John Oliver: ‘Our Drug Laws Seem a Little Draconian and a Lot Racist’

Clocking in at nearly 18 minutes, the comedian’s recent segment on the broken prison system could be one of his most inspired rants yet. Touching on everything from prison privatization to the inherent racism in the legal system to the fact that America has the “greatest number of prisoners of any country in the world” (an amount equivalent to the size of Slovenia’s entire population), John Oliver doesn’t hesitate to talk about “fact[s] that need to be spoken.”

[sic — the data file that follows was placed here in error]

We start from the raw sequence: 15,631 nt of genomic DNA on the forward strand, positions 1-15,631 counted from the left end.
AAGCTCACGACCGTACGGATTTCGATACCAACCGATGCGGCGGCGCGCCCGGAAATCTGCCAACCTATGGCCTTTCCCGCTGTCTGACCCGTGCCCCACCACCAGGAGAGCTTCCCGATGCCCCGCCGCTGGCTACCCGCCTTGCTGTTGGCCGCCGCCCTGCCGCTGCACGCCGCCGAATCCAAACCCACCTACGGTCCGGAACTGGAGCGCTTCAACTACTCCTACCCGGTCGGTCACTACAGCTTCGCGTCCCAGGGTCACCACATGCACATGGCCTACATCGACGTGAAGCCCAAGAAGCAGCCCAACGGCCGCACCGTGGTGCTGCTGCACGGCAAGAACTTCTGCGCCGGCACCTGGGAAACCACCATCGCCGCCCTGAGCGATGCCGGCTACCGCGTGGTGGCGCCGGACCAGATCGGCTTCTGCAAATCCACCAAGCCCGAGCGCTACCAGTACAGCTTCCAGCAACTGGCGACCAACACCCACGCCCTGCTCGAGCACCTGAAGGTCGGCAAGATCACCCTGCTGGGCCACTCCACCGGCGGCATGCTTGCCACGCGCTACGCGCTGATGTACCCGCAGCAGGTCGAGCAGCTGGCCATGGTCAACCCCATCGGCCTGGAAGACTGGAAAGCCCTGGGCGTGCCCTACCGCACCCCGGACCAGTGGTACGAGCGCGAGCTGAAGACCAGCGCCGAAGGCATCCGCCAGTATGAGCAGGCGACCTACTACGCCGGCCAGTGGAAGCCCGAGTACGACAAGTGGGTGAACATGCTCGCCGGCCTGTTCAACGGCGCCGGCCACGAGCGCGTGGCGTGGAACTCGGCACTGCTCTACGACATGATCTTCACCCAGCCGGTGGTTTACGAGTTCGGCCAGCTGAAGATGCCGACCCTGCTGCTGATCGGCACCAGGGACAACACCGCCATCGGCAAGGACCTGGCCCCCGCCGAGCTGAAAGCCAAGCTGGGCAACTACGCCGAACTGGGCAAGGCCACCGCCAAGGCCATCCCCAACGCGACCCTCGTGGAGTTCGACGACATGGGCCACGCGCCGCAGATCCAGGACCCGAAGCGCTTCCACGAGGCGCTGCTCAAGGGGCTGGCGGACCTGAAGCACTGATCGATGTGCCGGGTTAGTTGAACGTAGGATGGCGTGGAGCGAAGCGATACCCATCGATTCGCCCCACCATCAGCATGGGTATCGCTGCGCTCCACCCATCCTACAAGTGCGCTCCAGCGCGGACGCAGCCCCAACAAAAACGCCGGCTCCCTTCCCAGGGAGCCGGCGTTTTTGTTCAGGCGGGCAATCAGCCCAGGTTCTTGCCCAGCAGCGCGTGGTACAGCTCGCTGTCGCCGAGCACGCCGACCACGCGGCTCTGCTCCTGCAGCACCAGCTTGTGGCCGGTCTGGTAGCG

This time, the “Last Week Tonight” host even got the help of America’s favorite Muppets to drive home his incredibly important point.

(via: TruthDig)

Endangered bats find haven at Coral Gables golf course

by Jenny Staletovich

Giselle Hosein peers into the dark sky above a manicured fairway on the Coral Gables Granada Golf Course, trying hard to see what she can so far only hear: an elusive Florida bonneted bat, among the rarest in the world.

“It took me three or four months before I was actually able to see one,” she said…

(read more: Miami Herald)

Watch John Oliver Explain Why “It’s Your Fault You’re Not Rich” Is Bullshit

by Hannah Levintova